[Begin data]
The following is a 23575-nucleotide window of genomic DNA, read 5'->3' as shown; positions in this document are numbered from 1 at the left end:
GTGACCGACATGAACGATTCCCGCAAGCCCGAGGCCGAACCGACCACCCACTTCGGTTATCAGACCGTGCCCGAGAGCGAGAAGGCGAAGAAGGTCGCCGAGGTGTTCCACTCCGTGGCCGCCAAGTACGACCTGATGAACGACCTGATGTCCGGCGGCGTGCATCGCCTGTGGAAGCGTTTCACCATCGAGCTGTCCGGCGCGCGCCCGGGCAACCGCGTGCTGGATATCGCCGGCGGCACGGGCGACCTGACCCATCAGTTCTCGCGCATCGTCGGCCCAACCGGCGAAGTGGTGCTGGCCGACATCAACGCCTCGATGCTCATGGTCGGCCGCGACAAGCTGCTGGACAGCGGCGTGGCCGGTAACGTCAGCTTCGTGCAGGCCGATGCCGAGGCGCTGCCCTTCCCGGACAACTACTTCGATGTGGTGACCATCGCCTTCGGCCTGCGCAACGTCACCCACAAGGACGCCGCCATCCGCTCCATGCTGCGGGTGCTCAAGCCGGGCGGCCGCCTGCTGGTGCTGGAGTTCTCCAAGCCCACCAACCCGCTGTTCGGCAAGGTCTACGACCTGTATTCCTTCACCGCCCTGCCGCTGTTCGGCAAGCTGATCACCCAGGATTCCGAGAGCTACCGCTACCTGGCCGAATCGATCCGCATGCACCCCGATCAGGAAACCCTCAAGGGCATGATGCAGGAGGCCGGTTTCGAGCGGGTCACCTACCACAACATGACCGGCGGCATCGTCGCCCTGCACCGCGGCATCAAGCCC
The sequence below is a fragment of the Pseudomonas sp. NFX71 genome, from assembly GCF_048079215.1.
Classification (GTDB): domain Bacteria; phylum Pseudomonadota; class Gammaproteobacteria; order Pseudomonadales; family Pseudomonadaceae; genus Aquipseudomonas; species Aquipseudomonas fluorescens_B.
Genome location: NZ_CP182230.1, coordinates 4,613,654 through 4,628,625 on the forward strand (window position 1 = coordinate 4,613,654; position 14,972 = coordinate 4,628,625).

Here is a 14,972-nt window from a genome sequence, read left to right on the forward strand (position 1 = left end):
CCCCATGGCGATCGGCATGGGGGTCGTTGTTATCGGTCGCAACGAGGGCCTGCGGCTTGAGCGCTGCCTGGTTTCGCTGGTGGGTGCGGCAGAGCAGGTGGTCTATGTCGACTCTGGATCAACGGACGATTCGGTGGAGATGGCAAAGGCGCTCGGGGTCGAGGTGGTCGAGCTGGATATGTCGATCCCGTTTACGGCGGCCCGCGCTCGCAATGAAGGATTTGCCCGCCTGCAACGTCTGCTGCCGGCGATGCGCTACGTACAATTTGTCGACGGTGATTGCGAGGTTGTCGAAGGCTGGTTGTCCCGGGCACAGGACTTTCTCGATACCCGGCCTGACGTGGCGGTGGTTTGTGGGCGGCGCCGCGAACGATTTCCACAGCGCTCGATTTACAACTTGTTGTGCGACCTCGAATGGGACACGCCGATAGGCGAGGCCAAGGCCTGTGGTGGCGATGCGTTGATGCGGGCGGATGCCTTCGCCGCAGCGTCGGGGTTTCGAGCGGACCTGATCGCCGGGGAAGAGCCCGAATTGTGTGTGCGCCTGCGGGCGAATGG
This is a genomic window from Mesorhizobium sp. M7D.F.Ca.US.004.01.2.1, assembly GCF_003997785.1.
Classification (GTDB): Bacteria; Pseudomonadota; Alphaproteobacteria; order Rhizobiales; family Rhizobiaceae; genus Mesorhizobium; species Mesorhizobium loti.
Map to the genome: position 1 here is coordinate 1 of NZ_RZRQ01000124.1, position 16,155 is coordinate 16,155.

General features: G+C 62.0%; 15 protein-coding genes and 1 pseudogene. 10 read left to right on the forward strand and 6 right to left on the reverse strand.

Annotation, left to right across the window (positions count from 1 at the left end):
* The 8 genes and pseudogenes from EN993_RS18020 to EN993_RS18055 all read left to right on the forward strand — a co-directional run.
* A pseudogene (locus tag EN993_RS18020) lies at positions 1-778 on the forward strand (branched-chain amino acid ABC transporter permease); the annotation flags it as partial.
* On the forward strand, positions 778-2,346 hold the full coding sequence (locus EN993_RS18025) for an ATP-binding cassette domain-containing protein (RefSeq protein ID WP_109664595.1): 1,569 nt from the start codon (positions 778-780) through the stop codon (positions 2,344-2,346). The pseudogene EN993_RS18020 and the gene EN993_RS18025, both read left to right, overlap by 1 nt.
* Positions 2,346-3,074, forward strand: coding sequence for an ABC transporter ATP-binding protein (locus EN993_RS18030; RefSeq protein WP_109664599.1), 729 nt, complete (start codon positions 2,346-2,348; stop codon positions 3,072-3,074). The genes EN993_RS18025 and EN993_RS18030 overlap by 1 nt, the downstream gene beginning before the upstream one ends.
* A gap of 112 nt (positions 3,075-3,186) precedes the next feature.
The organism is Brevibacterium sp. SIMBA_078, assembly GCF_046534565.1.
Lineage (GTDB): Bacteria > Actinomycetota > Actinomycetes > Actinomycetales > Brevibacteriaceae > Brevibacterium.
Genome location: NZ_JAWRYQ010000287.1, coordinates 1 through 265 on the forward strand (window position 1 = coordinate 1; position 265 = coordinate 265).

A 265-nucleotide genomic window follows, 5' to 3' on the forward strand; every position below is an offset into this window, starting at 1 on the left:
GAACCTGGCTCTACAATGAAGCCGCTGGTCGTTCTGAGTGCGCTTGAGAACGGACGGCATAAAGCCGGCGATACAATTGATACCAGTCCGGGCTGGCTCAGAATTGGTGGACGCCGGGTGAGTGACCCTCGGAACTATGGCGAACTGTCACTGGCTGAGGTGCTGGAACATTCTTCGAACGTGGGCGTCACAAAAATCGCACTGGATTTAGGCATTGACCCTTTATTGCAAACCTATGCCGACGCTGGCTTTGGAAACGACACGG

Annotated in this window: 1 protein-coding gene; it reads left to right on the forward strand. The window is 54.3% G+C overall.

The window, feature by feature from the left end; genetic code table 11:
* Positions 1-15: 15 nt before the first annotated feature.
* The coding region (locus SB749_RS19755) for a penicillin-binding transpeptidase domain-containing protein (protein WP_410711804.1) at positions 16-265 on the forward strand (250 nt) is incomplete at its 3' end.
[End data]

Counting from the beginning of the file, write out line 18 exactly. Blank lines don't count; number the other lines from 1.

The organism is Brevibacterium sp. SIMBA_078, assembly GCF_046534565.1.